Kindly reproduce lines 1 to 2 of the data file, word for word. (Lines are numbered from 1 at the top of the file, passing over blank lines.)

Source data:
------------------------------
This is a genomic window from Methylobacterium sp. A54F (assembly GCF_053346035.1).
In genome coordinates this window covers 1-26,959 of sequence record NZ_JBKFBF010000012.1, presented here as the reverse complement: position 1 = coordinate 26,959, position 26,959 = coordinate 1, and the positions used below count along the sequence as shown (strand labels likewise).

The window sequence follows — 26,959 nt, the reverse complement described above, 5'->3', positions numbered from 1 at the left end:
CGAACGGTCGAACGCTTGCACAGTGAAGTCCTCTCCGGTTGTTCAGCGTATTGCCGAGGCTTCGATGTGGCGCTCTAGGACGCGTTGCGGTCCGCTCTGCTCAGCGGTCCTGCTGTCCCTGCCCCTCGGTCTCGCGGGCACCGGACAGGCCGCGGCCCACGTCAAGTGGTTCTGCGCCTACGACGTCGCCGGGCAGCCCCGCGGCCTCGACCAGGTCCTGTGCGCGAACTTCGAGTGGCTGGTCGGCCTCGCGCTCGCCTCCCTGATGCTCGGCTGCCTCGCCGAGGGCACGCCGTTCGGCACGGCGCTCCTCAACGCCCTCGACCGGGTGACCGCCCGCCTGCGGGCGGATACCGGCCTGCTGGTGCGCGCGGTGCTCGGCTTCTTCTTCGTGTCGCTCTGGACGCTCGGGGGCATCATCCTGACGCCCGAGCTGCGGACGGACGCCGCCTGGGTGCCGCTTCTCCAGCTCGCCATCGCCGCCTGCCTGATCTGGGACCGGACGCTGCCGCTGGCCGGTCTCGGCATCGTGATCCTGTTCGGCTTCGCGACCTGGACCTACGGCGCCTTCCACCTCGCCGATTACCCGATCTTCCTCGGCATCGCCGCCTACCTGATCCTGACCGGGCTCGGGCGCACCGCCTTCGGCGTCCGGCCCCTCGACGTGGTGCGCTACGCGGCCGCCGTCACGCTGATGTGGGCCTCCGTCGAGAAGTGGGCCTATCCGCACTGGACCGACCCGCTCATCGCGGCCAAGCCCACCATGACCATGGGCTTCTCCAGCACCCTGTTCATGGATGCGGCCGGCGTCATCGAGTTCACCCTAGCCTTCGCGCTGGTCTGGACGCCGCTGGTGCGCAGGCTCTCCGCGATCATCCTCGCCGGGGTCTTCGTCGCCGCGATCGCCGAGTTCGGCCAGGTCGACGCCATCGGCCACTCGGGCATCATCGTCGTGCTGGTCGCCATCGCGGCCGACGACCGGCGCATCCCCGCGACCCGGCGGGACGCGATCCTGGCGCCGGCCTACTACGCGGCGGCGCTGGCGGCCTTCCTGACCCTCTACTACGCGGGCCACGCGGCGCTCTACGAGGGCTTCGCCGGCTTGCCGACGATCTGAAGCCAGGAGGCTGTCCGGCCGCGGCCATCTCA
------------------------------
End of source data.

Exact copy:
This is a genomic window from Methylobacterium sp. A54F (assembly GCF_053346035.1).
In genome coordinates this window covers 1-26,959 of sequence record NZ_JBKFBF010000012.1, presented here as the reverse complement: position 1 = coordinate 26,959, position 26,959 = coordinate 1, and the positions used below count along the sequence as shown (strand labels likewise).